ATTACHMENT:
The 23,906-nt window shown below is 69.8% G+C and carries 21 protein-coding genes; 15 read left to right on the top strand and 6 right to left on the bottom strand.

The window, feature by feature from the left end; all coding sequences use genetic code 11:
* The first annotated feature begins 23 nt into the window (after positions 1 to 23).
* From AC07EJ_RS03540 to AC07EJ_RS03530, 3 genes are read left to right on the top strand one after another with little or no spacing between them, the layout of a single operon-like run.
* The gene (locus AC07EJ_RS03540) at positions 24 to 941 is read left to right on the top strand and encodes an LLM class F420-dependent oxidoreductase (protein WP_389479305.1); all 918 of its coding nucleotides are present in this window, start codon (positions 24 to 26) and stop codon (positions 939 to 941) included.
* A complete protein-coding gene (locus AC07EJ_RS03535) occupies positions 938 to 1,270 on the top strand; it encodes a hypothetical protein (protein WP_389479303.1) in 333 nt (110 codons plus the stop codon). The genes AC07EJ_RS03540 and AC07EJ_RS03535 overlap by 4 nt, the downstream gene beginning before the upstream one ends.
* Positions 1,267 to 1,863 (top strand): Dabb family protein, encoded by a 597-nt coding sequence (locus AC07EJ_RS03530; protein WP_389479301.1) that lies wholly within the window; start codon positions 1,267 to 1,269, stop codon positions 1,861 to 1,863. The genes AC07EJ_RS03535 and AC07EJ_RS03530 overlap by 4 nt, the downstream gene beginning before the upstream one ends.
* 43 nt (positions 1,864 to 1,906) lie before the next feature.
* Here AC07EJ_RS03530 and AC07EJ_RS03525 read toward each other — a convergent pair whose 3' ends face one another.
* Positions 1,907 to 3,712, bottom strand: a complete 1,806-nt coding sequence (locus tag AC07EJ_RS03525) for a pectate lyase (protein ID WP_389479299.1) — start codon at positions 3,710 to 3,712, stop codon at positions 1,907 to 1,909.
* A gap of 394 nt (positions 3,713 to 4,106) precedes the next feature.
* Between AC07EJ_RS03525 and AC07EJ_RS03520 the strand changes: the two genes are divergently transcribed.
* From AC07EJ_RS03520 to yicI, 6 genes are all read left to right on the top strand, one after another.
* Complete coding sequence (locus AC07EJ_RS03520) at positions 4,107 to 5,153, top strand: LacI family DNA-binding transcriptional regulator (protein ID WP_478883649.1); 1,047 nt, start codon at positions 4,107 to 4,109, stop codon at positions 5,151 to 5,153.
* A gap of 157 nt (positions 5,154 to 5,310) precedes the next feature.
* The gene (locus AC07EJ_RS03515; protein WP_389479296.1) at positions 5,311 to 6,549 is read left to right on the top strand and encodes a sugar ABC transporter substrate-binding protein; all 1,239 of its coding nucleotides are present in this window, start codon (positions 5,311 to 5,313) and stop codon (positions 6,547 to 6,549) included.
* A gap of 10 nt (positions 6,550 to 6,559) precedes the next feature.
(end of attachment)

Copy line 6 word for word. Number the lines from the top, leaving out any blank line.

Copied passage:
* A complete protein-coding gene (locus AC07EJ_RS03535) occupies positions 938 to 1,270 on the top strand; it encodes a hypothetical protein (protein WP_389479303.1) in 333 nt (110 codons plus the stop codon). The genes AC07EJ_RS03540 and AC07EJ_RS03535 overlap by 4 nt, the downstream gene beginning before the upstream one ends.